Consumer research conducted by the AAO this year is providing insight into the decision-making process resulting in a child starting orthodontic treatment and the selection of a particular orthodontist for that treatment. The research studied parents of children in treatment or recently out of treatment.

Changes in how consumers shop have impacted retail and even healthcare. The AAO conducted this research to first build our understanding of today’s parents and identify differences. Then as needs are identified, the AAO will provide programs and resources to members to help them adapt their marketing and patient experience for today’s parent.

Data from the research is being used by the Council on Communication (COC) to create educational materials to aid in parent decision-making. Research findings are also being used by a joint sub-committee of the COC and the Council on Orthodontic Practice (COOP) to develop resources for members to use to more effectively attract and convert parents (especially moms of the Millennial generation).

The research included two phases:

Qualitative research: The AAO conducted three focus groups with moms of children who were currently in orthodontic treatment by an orthodontist or had completed treatment within the past six months.

One group was made up of moms from the Millennial generation (born from 1981-1996). The other two groups were of mixed ages, primarily Millennials and Generation X (born 1964 – 1980).

Quantitative research: An online survey using a national sample of 650 respondents who were parents of children in orthodontic treatment, or who recently completed treatment, was used to validate findings from the qualitative research.

Key findings include:

Parents Seek Orthodontic Treatment Later Than Recommended Because They are Waiting to Be Referred

Most parents studied characterized orthodontists as specialists, with some comparing dentists to primary care doctors and orthodontists to cardiologists. In addition:

  • Most parents first began pursuing orthodontic treatment for their children at the recommendation of the child’s general dentist;
  • Most children first see an orthodontist between 12-14 years with only 22.7 percent seeing an orthodontist between 7-8 years;
  • Most parents were not aware of the recommendation that children should see an orthodontist by age 7;
  • When parents were exposed to the age 7 recommendation, they were interested and said they wished they had known sooner.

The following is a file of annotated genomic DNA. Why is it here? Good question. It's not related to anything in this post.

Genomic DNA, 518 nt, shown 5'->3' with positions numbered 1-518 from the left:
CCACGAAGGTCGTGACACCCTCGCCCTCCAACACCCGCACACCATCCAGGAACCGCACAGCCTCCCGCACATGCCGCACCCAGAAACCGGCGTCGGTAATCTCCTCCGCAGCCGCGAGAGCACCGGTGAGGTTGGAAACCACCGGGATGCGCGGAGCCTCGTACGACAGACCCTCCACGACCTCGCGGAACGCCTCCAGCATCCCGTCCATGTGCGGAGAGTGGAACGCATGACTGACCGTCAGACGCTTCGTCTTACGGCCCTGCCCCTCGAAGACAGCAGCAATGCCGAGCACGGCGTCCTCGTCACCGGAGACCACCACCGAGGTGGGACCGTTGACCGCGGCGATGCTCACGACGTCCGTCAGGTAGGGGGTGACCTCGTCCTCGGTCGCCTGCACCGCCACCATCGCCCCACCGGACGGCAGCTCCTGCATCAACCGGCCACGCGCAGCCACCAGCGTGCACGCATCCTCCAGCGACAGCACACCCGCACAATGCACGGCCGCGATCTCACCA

Millennial Moms Choose Orthodontists Differently than Generation X Moms

The research revealed significant differences in how moms in the Millennial group selected an orthodontist for treatment.

A majority of all respondents (55.4%) research area orthodontists online. Beyond that process, however:

  • Generation X moms tend to choose their child’s orthodontist based on criteria such as outcomes (including before and after pictures), the dentist’s recommendation, friends’ recommendations, online reviews, etc.
  • Millennial moms similarly screen local orthodontists via online research, but then use what they learn to select two or three orthodontic practices to visit. The final decision involves the child and the selection is based on the comfort of the child with the office, the doctor and the staff.

“The ‘comfort of the child’ is a concept that we will explore in more depth as we continue with this initiative,” says Mindi Brothers, vice president of growth and transformation at the AAO. “Moms describe child comfort differently than one might expect. Instead of mentioning games and activities in the office, they talked about the interactions the doctor and staff had with their children.

“These moms are more concerned about their children being treated with respect as individuals,” Ms. Brothers continues. “That includes friendliness, getting to know the child and developing rapport – but also going beyond that type of communication. The moms want to see active and positive involvement of the child in discussion of his or her condition and treatment options, if there are options to be considered. A big area of concern is the child’s individual needs and the orthodontist’s explanation – to both the parent and child – of how the proposed treatment will be customized for their specific needs.”

Initial Suggestions for Applying This Knowledge

AAO member resources are available to help members improve their online presence and in-office experience and new tools will be created. For in-depth information about how to improve your practice’s online presence and engage with patients via social media, see our newly updated guide for members: Making Social Media Work for You.

Resources from the AAO that are helpful in addressing the parent education needs described above may be posted on member social media pages and websites. These include the AAO Parents Guide to Orthodontics and existing AAO consumer website blog articles such as:

– “Does my child need to wait until they have all of their permanent teeth to see an orthodontist?”

– “6 facts about two-phase orthodontic treatment parents should know”.

– “What if my dentist hasn’t sent my child to the orthodontist?”